Paralysis Outbreak In Washington State: 8 Children Affected By Mysterious & Rare Debilitating Syndrome

By Olivia Reese, Parent Herald November 09, 04:11 am
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A mysterious and rare debilitating syndrome has left eight children in Washington State paralyzed. Acute flaccid myelitis causes inflammation in the spinal cord, resulting in temporary or permanent paralysis.
(Photo : John Moore/Getty Images)

A mysterious and rare debilitating syndrome has affected eight children in Washington State. The illness targets the nervous system and can cause varying degrees of paralysis.

According to federal and state health officials, eight children developed acute flaccid myelitis (AFM), a debilitating syndrome that is also caused by the polio virus, ABC News reported. AFM causes inflammation in the spinal cord, resulting in temporary or permanent paralysis.

AFM involves abrupt weakness in one or more arms or legs, loss of muscle tone and reduced or missing reflexes, the U.S. Centers for Disease Control and Prevention listed. People with AFM rarely experience numbness or other physical symptoms but some patients may feel pain in their arms or legs.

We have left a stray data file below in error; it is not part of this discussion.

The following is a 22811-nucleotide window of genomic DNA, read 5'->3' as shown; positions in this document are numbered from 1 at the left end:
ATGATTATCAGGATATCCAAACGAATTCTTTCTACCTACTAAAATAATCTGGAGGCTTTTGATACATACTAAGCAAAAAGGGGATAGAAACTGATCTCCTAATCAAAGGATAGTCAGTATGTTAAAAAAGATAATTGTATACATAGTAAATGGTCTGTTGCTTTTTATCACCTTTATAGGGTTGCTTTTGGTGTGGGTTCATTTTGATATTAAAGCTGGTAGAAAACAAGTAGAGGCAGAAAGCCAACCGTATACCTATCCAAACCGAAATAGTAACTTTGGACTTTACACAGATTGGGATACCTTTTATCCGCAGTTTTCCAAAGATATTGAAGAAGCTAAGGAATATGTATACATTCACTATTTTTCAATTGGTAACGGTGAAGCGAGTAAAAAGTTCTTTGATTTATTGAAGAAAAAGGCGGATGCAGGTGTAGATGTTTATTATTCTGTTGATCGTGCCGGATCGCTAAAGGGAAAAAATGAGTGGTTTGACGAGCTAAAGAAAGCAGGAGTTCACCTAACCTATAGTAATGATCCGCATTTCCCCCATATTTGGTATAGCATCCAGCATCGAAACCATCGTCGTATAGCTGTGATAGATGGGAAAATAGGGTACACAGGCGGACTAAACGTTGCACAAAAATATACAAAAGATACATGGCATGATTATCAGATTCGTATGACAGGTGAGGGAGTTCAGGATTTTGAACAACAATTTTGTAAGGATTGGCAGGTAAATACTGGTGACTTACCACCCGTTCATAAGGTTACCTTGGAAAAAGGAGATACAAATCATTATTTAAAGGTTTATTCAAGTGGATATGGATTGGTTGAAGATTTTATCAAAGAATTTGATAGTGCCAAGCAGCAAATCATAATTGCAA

Other cases involve failure of the nerves in control of the head and neck. This results to facial weakness, drooping of the eyes, problems in swallowing and limb weakness.

Children affected with AFM in five different counties in Washington State are between three and 14 years old. They all experienced weakness or loss of movement in one or more limb. Three of the children with AFM are still at Seattle Children's Hospital and five have been discharged.

A spokesman from CDC told ABC News that they "haven't found evidence to identify what's causing these causes" but assured that investigation is continuing. The CDC is working alongside Washington "to examine case reports for potential causes and risk factors as well as providing technical assistance and communication support."

Officials at Seattle Children's Hospital assure that they are doing everything they can to prevent AFM from further spreading. Dr. Mark Del Beccaro, the chief medical officer at Seattle Children's Hospital, said in a statement released on Friday that it's safe to bring children to the institution because officials are implementing proper standard infection control "including putting patients with symptoms of active respiratory infections in isolation so they do not have contact with any other patients."

From Jan. 1 to Sept. 30, 2016, 89 people in 33 states across the United States have been diagnosed with AFM, according to CDC. AFM, however, is still considered as an extremely rare disease that only affects less one in a million.

Nevertheless, the CDC urges people to practice prevention steps against viruses such as thorough washing of hands, staying updated on vaccinations and protecting themselves against mosquito bites. As of late, the CDC is still working on trying to understand AFM's cause and risk factors.

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